- 1 Skills
- 2 Traits
- 3 What makes a Tech Level?
- 4 TL Progression Start Dates
- 5 Fine Tuning TLs
- 6 Improving the TL
- 7 Real World Examples
- 8 Figuring out Classic TLs in 4e
- 9 Pyramid Themes
- 10 Notes
- 11 References
Tech Levels are a crucial part of GURPS system, and of the Infinite Worlds setting. Very simply, they can be listed on a scale from Tech Level 0 (Stone Age) through Tech Level 8 (Digital Age) to Tech Level As High as the Game Master wishes (sci-fi) which represents a general rating of a society’s highest achievement in technology. This is however complicated somewhat by a special nomenclature for split technologies (if a world is more advanced in some fields), and different technologies (psi, magic, science). This page will attempt to provide a brief overview. For full overview, see references.
Basic Set: Campaigns page 513 discusses having multiple versions of a skill for different tech levels and how you can save points by defaulting, using the modifiers from Basic Set: Characters page 168 which has 2 categories:
- High TL (called High Technology in Classic)
- Gadgeteering (allows access to cinematic New Inventions guidelines)
- Low TL (called Primitive in Classic)
What makes a Tech Level?
'“Tech level” (TL) is a general rating of a society’s highest achievement in technology (or a certain type of technology).'(sic)
Please note that tech levels have somewhat changed between editions. The below chart is intended to represented the newest, 4th Edition. The biggest changes from Classic was the elimination of ending dates and the introduction of superscience. For the Classic version see Technology Levels (Classic).
Also note that GURPS Lensman uses a totally different Tech level system called Tech Stages.
General Tech Level Overview
Pay[note 1][note 2]
|Monthly/ Standard||Signature technologies|
|0||Stone Age||Prehistory and later||$250||$625||0.40||Counting; oral tradition.|
|1||Bronze Age||3500 BCE+||$500||$650||~0.769 (100/130)||Arithmetic; writing.|
|2||Iron Age||1200 BCE+||$750||$675||0.900||Geometry; scrolls.|
|3||Medieval||600 CE+||$1,000||$700||0.7000||Algebra; books.|
|4||Age of Sail||1450+||$2,000||$800||0.4000||Calculus; movable type.|
|5||Industrial Revolution||1730+||$5,000||$1,100||0.2200||Mechanical calculators; telegraph.|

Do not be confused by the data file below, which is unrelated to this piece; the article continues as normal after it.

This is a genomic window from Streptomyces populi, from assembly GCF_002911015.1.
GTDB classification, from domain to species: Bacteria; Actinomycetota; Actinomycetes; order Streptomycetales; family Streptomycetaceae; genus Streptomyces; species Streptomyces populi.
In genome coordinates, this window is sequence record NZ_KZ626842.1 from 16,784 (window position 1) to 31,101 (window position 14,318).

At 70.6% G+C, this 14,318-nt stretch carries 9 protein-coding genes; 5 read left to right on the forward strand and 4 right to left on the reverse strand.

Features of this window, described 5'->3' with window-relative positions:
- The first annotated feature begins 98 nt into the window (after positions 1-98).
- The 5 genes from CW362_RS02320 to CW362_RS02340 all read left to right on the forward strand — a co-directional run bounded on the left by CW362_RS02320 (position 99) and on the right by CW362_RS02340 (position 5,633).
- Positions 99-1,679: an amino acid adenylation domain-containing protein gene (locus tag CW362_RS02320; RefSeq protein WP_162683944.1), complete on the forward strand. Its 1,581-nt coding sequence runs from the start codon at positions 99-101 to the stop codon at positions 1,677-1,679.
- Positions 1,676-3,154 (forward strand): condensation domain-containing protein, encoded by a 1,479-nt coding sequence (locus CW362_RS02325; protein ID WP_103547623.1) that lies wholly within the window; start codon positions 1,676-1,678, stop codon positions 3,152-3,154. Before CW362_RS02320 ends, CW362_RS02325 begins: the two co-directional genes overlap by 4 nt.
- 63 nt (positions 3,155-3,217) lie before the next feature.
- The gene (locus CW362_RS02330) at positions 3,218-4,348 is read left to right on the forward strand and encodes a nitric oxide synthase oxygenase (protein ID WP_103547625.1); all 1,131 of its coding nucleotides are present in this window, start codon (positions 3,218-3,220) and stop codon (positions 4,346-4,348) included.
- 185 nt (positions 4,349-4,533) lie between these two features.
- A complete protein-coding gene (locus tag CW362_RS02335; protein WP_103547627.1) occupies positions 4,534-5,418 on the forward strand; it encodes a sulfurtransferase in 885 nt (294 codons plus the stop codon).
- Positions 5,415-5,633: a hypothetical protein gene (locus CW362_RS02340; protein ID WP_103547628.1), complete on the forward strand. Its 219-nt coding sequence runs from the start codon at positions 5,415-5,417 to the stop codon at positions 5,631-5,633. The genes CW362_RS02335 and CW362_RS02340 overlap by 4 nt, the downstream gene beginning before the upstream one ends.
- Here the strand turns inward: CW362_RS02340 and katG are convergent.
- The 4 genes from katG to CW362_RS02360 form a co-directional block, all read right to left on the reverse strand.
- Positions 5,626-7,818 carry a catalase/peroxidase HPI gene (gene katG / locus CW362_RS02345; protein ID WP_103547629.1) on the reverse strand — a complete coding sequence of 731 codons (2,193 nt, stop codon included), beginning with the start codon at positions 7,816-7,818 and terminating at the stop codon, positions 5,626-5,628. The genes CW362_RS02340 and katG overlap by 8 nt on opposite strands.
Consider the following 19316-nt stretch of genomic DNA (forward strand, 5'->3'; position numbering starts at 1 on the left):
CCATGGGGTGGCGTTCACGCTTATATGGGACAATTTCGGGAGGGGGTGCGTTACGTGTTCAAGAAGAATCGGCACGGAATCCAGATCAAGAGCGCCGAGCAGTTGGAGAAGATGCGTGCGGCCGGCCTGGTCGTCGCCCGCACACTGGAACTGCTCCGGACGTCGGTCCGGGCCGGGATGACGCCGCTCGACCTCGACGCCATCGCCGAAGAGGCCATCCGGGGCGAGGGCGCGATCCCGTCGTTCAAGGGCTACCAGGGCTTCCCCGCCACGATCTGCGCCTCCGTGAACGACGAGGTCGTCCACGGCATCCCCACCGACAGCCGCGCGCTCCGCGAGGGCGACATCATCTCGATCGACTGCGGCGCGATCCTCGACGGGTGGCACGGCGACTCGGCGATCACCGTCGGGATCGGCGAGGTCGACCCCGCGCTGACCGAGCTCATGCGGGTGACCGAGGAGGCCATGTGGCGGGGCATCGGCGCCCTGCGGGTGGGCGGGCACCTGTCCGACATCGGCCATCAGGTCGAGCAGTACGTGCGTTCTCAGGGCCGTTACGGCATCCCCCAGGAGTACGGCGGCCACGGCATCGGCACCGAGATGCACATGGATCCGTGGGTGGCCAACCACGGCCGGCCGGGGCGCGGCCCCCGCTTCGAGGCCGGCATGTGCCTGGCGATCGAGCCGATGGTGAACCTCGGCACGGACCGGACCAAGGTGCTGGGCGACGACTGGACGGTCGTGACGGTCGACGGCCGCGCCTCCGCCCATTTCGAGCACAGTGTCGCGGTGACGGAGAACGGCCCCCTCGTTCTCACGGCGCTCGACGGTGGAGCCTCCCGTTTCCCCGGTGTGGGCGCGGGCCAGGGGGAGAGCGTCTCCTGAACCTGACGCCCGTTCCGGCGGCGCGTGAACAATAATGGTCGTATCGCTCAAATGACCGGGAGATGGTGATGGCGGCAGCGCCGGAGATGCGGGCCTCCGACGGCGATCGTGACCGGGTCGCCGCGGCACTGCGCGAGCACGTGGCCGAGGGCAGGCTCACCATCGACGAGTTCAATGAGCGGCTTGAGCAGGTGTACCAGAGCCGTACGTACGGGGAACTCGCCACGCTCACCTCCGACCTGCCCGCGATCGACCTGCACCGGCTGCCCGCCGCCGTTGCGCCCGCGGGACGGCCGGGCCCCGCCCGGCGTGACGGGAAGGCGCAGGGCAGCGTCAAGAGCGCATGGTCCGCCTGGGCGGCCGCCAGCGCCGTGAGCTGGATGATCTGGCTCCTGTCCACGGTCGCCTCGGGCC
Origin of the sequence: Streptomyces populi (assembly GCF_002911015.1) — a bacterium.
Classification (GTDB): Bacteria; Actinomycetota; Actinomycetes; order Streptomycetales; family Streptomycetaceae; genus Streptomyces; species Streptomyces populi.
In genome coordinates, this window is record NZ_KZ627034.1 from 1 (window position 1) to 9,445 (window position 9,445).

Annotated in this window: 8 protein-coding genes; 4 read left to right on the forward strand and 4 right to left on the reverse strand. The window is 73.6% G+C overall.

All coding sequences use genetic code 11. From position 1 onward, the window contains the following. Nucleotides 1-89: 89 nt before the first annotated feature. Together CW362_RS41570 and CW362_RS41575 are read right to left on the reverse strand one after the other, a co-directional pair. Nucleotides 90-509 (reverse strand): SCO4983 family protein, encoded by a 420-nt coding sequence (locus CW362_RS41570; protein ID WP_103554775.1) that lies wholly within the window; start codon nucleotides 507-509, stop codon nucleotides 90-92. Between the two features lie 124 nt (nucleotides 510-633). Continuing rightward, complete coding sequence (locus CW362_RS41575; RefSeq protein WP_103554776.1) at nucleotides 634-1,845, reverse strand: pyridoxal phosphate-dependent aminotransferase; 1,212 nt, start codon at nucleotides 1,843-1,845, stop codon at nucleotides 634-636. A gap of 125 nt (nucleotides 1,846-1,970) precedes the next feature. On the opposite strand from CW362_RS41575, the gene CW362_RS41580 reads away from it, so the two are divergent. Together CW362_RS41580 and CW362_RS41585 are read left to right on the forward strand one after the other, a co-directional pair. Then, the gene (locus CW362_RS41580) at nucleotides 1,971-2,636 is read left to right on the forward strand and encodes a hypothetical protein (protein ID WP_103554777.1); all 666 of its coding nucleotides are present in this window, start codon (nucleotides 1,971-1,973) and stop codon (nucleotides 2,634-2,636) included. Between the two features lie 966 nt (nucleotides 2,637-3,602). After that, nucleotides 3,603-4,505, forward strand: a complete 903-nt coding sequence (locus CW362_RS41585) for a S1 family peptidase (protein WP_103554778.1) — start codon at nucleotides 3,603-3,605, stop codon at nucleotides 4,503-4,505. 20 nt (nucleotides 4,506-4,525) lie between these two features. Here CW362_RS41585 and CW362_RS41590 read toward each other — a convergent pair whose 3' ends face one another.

|6||Mechanized Age||1880+||$10,000||$1,600||0.16000||Electrical calculators; telephone and radio;|
|7||Nuclear Age||1940+||$15,000||$2,100||0.14000||Mainframe computers; television.|
|8||Digital Age||1980+||$20,000||$2,600||0.13000||Personal computers; global networks.|
|9||Microtech Age||2025+||$30.000||$3,600||0.12000||Artificial intelligence; real-time virtuality.|
|10||Robotic Age||2070+||$50,000||$5,600||0.11200||Nanotechnology or other advances start to blur distinctions between technologies...|
|11||Age of Exotic Matter||$75,000||$8,100||0.10800|
|12||Whatever the GM likes!||$100,000||$10,600||0.10600|
Tech Level by Field
|TL||Transportation||Weapons and Armor||Power||Biotechnology/Medicine|
|0||Skis; dogsleds; dugout canoes.||Wooden and stone weapons; primitive shields; hides for armor.||Human muscle power; dogs.||First aid; herbal remedies; primitive agriculture.|
|1||Bare horseback; the wheel (and chariots); ship-building; sails.||Bronze weapons and armor.||Donkeys; oxen; ponies.||Surgery; animal husbandry; fermentation.|
|2||Saddle; roads; triremes.||Iron weapons; iron armor (including mail); siege engines.||Horses; water wheels.||Bleeding the sick; chemical remedies.|
|3||Stirrups; oceangoing sailing ships (longships, roundships, etc.).||Steel weapons; early firearms; plate armor; castles.||Heavy horses and horse-collars; windmills.||Crude prosthetics; anatomical science.|
|4||Stagecoach; three-masted sailing ships; precise navigation.||Muskets and pikes; horse artillery; naval broadsides.||Improved windmills; belt drives; clockwork.||Optical microscope makes cells visible.|
|5||Steam locomotives; steamboats; early submersibles; balloons and early airships.||Early repeating small arms; rifled cannon; ironclads.||Steam engines; direct current; batteries.||Germ theory of disease; safe anesthetics; vaccines.|
|6||Automobiles; continental railways; ocean liners; submarines; aircraft.||Smokeless powder; automatic weapons; tanks; combat aircraft.||Steam turbines; internal combustion; alternating current; hydroelectricity.||Antibiotics; blood typing and safe transfusions; heredity; biochemistry.|
|7||Nuclear submarines; jet aircraft; helicopters; manned space flight.||Ballistic body armor; guided munitions; combat jets; nuclear weapons.||Gas turbines; fission; solar power.||Discovery of DNA; organ transplants; pacemakers.|